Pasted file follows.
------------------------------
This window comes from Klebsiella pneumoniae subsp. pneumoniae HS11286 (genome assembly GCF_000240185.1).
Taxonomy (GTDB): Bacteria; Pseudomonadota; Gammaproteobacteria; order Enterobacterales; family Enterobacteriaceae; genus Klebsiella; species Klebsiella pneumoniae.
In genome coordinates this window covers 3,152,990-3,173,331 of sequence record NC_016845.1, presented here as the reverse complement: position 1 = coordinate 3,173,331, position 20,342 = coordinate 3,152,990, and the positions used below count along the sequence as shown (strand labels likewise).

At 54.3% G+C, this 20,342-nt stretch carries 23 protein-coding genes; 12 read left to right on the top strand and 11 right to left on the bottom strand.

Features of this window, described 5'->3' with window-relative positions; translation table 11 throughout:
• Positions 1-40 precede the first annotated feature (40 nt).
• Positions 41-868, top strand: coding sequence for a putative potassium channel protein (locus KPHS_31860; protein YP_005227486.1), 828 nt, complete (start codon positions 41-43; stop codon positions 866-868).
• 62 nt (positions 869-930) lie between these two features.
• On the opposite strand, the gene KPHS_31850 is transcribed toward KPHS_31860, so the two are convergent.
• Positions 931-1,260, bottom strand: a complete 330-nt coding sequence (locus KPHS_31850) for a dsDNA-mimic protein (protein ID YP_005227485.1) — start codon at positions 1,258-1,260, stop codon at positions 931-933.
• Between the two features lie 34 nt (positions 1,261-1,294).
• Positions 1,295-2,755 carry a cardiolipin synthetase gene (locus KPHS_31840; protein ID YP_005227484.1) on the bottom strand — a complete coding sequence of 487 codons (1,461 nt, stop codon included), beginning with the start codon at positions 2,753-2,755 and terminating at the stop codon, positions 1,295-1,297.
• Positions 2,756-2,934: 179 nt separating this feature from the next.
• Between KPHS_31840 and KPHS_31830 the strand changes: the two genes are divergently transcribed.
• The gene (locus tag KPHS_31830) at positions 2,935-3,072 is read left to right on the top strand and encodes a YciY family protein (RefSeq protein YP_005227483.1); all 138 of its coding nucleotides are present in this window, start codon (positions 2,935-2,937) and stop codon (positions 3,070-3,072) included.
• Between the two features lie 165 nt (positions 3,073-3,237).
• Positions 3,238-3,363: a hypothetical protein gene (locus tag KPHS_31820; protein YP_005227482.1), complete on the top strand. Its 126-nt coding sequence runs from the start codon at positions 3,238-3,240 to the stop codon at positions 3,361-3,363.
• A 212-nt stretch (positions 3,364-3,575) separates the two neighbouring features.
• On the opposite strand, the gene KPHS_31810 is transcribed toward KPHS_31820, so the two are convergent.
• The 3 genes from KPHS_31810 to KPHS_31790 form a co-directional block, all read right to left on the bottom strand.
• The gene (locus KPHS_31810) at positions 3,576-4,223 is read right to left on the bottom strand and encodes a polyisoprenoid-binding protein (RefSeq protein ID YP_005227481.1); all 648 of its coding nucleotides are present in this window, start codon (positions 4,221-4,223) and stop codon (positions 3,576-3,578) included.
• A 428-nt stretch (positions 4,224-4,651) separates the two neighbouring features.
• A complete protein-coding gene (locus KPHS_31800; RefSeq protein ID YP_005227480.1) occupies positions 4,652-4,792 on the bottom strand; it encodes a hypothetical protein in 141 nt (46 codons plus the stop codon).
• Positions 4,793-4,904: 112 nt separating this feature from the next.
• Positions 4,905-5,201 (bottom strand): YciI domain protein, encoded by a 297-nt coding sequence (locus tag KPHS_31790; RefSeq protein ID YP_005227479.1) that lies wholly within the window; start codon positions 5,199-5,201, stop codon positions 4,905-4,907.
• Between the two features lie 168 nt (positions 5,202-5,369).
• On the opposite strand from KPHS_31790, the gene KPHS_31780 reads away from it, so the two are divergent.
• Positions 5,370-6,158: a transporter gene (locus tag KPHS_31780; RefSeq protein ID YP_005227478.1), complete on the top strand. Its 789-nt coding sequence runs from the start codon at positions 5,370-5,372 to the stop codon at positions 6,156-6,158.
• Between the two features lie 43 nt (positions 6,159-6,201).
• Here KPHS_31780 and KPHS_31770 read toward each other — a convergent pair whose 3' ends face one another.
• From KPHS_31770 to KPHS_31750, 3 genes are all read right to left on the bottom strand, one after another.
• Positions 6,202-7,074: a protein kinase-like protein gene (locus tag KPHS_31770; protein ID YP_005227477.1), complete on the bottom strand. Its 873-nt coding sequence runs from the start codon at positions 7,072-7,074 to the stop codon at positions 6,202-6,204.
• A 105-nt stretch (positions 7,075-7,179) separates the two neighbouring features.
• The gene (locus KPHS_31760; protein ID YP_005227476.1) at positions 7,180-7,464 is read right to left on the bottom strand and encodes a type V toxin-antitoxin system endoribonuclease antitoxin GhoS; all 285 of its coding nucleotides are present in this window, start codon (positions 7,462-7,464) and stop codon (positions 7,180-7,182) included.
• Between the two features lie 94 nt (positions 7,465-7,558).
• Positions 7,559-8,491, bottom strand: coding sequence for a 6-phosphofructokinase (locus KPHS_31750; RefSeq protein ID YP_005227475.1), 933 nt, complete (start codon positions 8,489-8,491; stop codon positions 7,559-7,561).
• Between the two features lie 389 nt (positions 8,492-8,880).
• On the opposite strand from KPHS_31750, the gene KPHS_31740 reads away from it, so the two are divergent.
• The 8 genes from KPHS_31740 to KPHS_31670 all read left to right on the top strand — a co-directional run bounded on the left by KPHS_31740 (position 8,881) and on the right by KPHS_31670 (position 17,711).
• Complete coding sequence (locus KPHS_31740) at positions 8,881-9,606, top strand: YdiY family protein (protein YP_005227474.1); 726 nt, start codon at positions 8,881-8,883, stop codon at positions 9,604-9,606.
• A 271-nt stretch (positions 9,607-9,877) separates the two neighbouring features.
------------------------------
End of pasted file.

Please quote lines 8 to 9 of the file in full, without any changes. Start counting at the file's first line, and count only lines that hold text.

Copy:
• 62 nt (positions 869-930) lie between these two features.
• On the opposite strand, the gene KPHS_31850 is transcribed toward KPHS_31860, so the two are convergent.